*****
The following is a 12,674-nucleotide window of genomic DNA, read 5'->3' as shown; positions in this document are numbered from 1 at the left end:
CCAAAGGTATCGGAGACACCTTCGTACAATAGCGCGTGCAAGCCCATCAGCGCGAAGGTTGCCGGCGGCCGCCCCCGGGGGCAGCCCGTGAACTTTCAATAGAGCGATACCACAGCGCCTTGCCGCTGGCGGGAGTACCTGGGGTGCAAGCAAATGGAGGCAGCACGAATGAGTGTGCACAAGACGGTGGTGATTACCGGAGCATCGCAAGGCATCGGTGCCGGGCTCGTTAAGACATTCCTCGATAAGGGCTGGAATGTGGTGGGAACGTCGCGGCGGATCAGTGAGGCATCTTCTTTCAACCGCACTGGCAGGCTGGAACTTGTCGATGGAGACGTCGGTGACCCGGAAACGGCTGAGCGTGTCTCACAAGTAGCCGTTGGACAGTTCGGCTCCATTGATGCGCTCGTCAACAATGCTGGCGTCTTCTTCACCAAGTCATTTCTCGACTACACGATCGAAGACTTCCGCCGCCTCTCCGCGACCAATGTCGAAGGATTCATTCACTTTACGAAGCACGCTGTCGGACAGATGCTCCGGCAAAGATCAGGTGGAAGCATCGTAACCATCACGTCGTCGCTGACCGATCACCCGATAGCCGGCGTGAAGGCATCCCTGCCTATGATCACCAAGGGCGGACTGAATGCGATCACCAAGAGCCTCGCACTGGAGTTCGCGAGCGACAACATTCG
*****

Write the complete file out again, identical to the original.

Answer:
The following is a 12,674-nucleotide window of genomic DNA, read 5'->3' as shown; positions in this document are numbered from 1 at the left end:
CCAAAGGTATCGGAGACACCTTCGTACAATAGCGCGTGCAAGCCCATCAGCGCGAAGGTTGCCGGCGGCCGCCCCCGGGGGCAGCCCGTGAACTTTCAATAGAGCGATACCACAGCGCCTTGCCGCTGGCGGGAGTACCTGGGGTGCAAGCAAATGGAGGCAGCACGAATGAGTGTGCACAAGACGGTGGTGATTACCGGAGCATCGCAAGGCATCGGTGCCGGGCTCGTTAAGACATTCCTCGATAAGGGCTGGAATGTGGTGGGAACGTCGCGGCGGATCAGTGAGGCATCTTCTTTCAACCGCACTGGCAGGCTGGAACTTGTCGATGGAGACGTCGGTGACCCGGAAACGGCTGAGCGTGTCTCACAAGTAGCCGTTGGACAGTTCGGCTCCATTGATGCGCTCGTCAACAATGCTGGCGTCTTCTTCACCAAGTCATTTCTCGACTACACGATCGAAGACTTCCGCCGCCTCTCCGCGACCAATGTCGAAGGATTCATTCACTTTACGAAGCACGCTGTCGGACAGATGCTCCGGCAAAGATCAGGTGGAAGCATCGTAACCATCACGTCGTCGCTGACCGATCACCCGATAGCCGGCGTGAAGGCATCCCTGCCTATGATCACCAAGGGCGGACTGAATGCGATCACCAAGAGCCTCGCACTGGAGTTCGCGAGCGACAACATTCG